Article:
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Over-hunting threatens Amazonian forest carbon stocks

Staff writer |
Over-hunting of large mammals in tropical forests could make climate change worse according to new research from the University of East Anglia (UEA).

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Tropical forests worldwide store more than 460 billion tonnes of carbon. The Amazon is the largest and most species-rich tropical forest on Earth.

Researchers studied the large-scale impact of wildlife extinctions induced by over-hunting on carbon storage right across the Amazon.

The research shows that much of the above-ground carbon stock of Amazonian forests could be lost if large-bodied fruit-eating mammals continue to be hunted out, and that over-hunting adds to the Amazon's many threats which include deforestation, timber extraction and wildfires.

The research team included authors from UEA (UK), the National Institute of Amazonian Research and Fiocruz Amazônia (both in Brazil), and Oregon State University.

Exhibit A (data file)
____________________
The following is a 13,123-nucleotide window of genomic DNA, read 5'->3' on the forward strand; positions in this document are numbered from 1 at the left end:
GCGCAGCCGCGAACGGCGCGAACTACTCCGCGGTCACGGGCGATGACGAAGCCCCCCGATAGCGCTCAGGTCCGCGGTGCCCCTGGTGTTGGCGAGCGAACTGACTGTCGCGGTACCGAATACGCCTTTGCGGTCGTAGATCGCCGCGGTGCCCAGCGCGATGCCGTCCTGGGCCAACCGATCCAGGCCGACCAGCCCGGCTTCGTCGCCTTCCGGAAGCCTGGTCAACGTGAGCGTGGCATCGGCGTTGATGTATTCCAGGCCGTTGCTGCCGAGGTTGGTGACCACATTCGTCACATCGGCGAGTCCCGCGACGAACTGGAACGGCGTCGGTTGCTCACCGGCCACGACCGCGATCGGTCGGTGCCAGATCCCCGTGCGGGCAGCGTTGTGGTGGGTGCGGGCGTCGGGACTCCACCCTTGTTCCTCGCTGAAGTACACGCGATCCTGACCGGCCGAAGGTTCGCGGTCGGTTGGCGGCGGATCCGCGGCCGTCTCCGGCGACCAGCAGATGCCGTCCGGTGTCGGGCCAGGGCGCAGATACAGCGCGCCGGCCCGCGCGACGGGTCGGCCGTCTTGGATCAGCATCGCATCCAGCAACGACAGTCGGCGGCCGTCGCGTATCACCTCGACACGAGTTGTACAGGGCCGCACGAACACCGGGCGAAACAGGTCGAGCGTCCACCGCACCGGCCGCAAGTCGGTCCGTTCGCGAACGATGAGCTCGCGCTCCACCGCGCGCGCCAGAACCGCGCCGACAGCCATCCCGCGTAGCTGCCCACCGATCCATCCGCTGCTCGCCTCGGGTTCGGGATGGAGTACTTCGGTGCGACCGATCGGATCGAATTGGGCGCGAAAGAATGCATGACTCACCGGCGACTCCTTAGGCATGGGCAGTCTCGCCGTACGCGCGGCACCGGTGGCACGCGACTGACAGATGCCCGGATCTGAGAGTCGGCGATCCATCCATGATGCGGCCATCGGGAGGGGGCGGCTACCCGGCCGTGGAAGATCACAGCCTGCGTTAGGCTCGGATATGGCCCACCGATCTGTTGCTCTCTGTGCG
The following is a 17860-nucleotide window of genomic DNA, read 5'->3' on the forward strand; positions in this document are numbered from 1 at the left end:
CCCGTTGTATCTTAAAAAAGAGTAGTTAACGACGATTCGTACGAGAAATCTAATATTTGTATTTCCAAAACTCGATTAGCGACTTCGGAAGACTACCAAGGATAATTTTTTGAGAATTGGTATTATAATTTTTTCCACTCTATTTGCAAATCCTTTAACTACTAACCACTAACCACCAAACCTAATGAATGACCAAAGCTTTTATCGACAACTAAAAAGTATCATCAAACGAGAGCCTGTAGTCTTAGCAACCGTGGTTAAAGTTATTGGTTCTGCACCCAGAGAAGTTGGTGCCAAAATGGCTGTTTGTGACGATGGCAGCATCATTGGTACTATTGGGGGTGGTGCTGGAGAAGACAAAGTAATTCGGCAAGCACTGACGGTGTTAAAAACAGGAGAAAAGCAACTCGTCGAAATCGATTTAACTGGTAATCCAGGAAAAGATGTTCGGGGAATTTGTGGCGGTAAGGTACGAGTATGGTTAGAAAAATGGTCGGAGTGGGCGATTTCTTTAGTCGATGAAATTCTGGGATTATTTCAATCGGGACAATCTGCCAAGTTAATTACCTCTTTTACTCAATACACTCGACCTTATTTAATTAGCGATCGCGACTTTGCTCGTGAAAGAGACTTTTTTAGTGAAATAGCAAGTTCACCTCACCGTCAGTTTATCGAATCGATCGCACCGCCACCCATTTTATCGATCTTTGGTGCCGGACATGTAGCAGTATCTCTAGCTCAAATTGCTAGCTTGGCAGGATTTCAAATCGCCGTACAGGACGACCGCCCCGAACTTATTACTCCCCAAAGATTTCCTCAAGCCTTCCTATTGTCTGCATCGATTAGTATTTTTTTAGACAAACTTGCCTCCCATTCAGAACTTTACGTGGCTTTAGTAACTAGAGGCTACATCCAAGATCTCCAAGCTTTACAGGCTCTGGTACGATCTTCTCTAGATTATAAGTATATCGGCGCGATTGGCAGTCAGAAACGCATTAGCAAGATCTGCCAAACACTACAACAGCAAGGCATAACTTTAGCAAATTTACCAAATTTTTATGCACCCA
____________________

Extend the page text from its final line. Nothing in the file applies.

Lead researcher Prof Carlos Peres, from UEA's School of Environmental Sciences, said: "Amazonian forests provide globally important ecosystem services, including carbon storage in the forest biomass.

"Our research shows that if people continue to overhunt large mammals, tropical forests could lose much of their capacity for carbon storage. This is because several large mammal species play a vital role in dispersing large-seeded trees associated with high wood density."


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